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Governments Prepare for Omicron's Global Spread

December 3, 2021

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What's happening?

The new COVID-19 variant Omicron is spreading and has a high global risk, according to the World Health Organization.

Omicron was first reported in South Africa and has since surfaced in a number of other countries. On Wednesday, the first Omicron case in the United States was identified in California.

Factors determining the variant’s risk—like transmissibility, vaccine effectiveness, and illness severity—are still under investigation, and likely will be for weeks. But what do scientists know so far?

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According to the WHO, “Omicron has an unprecedented number of spike mutations, some of which are concerning for their potential impact on the trajectory of the pandemic.” Spike proteins enable the virus to enter the human body by binding to cells. Antibodies produced by vaccines or previous infections target spike proteins, so a high number of mutations could impact transmissibility and vaccine effectiveness. According to Lawrence Young, a virologist and professor at Warwick Medical School, “This new variant... is very worrying. [It] carries some changes we’ve seen previously in other variants but never altogether in one virus. It also has novel mutations that we’ve not seen before.”

What's the impact?

Because Omicron research is still in the early stages, it’s hard to say how the variant will impact the pandemic in terms of healthcare systems and case spikes.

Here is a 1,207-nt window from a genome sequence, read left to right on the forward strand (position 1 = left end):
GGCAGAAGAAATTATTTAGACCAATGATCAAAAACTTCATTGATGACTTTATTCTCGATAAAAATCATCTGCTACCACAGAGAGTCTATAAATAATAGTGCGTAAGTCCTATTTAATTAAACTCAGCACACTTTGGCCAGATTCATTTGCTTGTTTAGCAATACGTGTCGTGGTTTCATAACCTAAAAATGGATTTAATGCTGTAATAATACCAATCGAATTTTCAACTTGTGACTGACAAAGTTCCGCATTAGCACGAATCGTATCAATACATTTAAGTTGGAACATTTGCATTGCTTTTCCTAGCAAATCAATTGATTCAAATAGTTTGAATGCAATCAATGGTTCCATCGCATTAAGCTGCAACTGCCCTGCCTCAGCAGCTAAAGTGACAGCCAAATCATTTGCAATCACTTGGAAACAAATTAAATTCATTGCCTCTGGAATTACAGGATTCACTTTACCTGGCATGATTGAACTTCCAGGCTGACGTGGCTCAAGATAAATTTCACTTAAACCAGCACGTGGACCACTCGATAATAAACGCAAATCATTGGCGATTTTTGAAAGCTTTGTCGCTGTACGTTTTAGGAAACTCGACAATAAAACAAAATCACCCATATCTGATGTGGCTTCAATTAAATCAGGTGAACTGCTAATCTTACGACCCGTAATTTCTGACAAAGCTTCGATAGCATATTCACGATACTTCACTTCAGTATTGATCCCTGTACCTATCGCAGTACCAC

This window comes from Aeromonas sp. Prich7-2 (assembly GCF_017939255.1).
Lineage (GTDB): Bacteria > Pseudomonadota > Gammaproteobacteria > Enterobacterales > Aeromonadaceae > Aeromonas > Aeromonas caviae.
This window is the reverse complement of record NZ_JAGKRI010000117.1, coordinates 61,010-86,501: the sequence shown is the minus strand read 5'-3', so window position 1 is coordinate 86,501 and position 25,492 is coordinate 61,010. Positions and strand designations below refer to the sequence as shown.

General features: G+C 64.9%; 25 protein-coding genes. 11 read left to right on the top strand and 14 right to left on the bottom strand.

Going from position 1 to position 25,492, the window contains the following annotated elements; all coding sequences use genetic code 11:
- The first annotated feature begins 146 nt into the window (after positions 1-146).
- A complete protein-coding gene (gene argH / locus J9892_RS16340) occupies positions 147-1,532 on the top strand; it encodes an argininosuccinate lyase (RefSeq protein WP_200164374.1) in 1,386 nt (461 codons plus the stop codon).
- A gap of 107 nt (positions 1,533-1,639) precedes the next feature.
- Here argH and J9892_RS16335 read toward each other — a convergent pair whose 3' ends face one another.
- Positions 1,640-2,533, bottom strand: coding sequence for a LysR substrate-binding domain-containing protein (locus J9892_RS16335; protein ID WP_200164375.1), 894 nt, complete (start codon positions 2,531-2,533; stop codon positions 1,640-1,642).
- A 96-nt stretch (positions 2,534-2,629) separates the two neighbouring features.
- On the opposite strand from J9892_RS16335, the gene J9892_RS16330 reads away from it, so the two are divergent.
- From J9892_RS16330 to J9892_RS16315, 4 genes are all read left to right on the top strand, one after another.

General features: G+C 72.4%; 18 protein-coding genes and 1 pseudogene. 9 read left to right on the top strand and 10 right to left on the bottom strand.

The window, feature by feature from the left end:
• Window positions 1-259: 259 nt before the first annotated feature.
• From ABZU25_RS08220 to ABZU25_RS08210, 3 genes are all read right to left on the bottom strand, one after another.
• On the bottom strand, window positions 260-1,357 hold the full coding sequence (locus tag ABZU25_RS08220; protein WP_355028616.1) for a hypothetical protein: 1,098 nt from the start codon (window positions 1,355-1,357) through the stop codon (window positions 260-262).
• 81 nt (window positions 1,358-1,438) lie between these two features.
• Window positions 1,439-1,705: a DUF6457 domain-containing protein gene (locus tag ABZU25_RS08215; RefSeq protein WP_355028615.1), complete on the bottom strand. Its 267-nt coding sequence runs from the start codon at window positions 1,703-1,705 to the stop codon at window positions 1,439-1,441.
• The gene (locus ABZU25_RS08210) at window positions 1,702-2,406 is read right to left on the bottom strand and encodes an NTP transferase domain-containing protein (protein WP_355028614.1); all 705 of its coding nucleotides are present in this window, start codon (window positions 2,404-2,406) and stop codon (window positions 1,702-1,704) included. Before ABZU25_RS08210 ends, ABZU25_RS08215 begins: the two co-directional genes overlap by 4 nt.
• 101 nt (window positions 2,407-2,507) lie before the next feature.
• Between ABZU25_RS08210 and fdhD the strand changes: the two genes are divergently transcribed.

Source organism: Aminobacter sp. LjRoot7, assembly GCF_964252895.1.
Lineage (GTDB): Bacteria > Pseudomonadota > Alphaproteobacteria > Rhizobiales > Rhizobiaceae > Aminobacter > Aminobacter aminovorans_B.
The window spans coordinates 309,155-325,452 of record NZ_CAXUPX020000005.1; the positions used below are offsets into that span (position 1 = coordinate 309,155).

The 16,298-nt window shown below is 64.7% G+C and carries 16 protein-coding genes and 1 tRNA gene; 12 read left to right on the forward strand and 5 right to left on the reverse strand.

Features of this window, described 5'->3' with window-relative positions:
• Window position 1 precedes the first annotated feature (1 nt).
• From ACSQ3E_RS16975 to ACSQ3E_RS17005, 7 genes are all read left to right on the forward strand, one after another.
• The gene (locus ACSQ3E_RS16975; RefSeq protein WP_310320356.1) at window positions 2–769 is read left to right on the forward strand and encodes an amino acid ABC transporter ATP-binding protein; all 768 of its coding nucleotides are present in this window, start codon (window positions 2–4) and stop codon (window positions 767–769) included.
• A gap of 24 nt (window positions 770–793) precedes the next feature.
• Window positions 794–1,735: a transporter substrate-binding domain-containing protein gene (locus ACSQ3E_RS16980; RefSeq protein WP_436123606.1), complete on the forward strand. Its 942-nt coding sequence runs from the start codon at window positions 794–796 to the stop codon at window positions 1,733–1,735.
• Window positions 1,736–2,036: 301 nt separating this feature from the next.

However, some governments are implementing tighter travel restrictions until more information is available. According to the WHO, new travel restrictions are impacting laboratory sample sharing, which is delaying global cooperation to address the variant. EU leaders are also considering mandatory vaccinations to curb the spread.

These events may have a number of impacts. Tighter travel restrictions could spark a backlash from countries or individuals affected by supply chain disruptions and other economic consequences. New gathering restrictions and vaccine mandates could also provoke widespread social unrest and protests. There’s also the possibility that Omicron will be leveraged as a topic for disinformation.

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The Council on Foreign Relations ranks territorial disputes in the South China Sea as having a critical impact on US interests. A conflict in the region is also likely to impact global trade routes and supply chains relying on goods produced in the area. According to the Council, “[t]he failure of Chinese and Southeast Asian leaders to resolve the disputes by diplomatic means could also undermine international laws governing maritime disputes and encourage destabilizing arms buildups.”

How can OSINT help?

Public and private sector organizations have used open-source intelligence (OSINT) throughout the pandemic to assess its spread and impact. As the Omicron variant spreads, public online data sources like social media can provide valuable insights, including:

  • Contact tracing information
  • Real-time information for supply chain disruptions and travel risks 
  • Early warning indicators for physical threats, like organized demonstrations, resulting from new mandates and restrictions
  • Emerging disinformation or media manipulation related to the variant

Alongside other information sources, this data improves visibility into public health and safety risks. This helps governments and organizations make more timely, informed decisions to protect their people and assets during a healthcare crisis.

Specialized OSINT tools are required to make this kind of information quickly and easily available. Book some time with our team to learn more about OSINT software and crisis response.

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